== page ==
“How did you come to be here, witch?” Merlin growled, preparing another sorcerous attack. “The path to Camelot is closed!”
“Yes, as I found to my detriment,” Morgan said. “Despite that, I did not come to fight.” She spread her hands and smiled. “Will you hear me out – or will we waste our time in pointless battle?”
Arthur lowered his sword. “Speak, Morgan. Begin with how – and why – you are here. And be quick about it.”
“I came through the portal in Merlin’s vault, the same as you. I hoped to learn what had happened to you both.”
“My vault…?” Merlin said, looking startled. He regained control of himself quickly. “What have you done Morgan?” he asked, quietly.
“I did what needed to be done. What you abandoned I took up.” She looked at Arthur and saw that he’d gone pale. She allowed her smile to widen. “I was a good queen, if I do say so myself.” Rather than attacking her in a fury, as she expected, Arthur merely looked away. She frowned in mild disappointment. “But I was a fool. I followed you two, and found myself trapped here, even as you are.”
“A sad story,” Merlin said. “My heart bleeds for you.”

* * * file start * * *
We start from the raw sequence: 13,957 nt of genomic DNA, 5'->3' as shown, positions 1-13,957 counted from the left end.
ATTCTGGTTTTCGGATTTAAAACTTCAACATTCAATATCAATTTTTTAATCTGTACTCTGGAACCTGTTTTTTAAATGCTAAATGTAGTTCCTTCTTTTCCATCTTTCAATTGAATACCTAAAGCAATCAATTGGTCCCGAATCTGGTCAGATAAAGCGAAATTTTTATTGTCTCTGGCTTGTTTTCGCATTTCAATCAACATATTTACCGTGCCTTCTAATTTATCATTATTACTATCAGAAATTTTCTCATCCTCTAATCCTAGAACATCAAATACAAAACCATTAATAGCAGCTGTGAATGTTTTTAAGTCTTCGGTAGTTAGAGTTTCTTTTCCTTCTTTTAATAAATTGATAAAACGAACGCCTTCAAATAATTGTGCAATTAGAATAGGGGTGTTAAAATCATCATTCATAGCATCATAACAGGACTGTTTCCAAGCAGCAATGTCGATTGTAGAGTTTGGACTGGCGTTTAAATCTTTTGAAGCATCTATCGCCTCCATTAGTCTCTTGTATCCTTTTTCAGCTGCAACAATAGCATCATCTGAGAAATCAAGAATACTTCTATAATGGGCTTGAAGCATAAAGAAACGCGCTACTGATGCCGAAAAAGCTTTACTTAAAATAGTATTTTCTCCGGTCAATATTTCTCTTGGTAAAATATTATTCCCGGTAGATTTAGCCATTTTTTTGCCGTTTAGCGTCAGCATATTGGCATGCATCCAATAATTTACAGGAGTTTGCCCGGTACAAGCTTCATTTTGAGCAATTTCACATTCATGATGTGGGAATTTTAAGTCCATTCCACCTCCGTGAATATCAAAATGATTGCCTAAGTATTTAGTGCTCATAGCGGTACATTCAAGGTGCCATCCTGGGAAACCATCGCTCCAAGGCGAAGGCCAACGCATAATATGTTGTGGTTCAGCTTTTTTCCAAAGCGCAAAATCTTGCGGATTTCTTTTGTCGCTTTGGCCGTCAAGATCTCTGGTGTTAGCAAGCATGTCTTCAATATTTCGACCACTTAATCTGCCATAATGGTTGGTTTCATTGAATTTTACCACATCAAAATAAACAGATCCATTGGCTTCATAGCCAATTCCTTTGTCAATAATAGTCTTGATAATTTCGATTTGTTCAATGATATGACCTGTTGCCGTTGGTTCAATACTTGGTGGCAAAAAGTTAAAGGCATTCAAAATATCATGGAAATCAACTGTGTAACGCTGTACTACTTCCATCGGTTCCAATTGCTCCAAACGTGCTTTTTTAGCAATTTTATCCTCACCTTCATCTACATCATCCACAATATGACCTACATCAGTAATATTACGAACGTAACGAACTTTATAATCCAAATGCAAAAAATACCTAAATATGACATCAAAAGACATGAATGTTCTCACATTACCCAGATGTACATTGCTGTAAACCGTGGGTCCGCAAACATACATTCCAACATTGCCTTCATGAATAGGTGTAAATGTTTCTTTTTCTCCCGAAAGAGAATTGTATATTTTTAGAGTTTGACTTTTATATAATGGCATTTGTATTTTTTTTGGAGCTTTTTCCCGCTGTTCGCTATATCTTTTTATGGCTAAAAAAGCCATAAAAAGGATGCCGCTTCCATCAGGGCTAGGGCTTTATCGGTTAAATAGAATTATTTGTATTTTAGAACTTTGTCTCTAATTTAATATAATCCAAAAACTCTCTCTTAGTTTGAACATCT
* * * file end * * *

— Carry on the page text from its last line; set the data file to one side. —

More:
“Merlin – silence,” Arthur said. He looked at Morgan. “What do you want, Morgan? If it’s a way home, I’m afraid we cannot help you.”
Morgan met his gaze. “No. But there is someone who can.”
Merlin’s eyes narrowed. “Tiamat.”
Arthur glanced at him, and then at Morgan. “What do you mean?”
“Think, Arthur – though I know it pains you to do so. If this Tiamat restored this world – locked away a creature as powerful as Cthulhu – do you not think that she could send us home to Camelot? Or even bring Camelot to us?” She gestured. “There is a new land, untouched by the ravages of Jormungandr…a land our people might grow and flourish in. All we have to do is bring them here…”
“Our people were all but wiped out by one dragon, and you ask me to trust another?” Arthur shook his head. “No.”
“What is it about her that frightens you, Arthur?” Morgan asked, as she circled them. She trailed her fingers across the broken statues and columns that marked the sparring ground, briefly illuminating each one as she passed by. “Is it her power – or because she reminds you of Jormungandr? Whom you failed to slay, despite your oath.”
“Cease, Morgan,” Merlin said. “There is no need for this.”
“I beg to differ, old man,” she replied. “There is every need.” She paused. “You are a fool, Arthur. To set yourself against Jormungandr was one thing. But Tiamat is not Jormungandr.”
Merlin stepped between them. “No. She is more dangerous by far.”
“Power does not mean danger,” Morgan countered. “Or it does not have to.” She looked past him, at Arthur. “She restored this world, Arthur. But swear your sword to her service, and she might yet restore your people. Our people.”
“She cannot,” Merlin said. “Those lands are not the lands we knew.”
“And how do you know?” Morgan asked.
Arthur stirred. “A good question, Merlin. How do you know?”
Merlin turned, frowning. “Arthur, I -”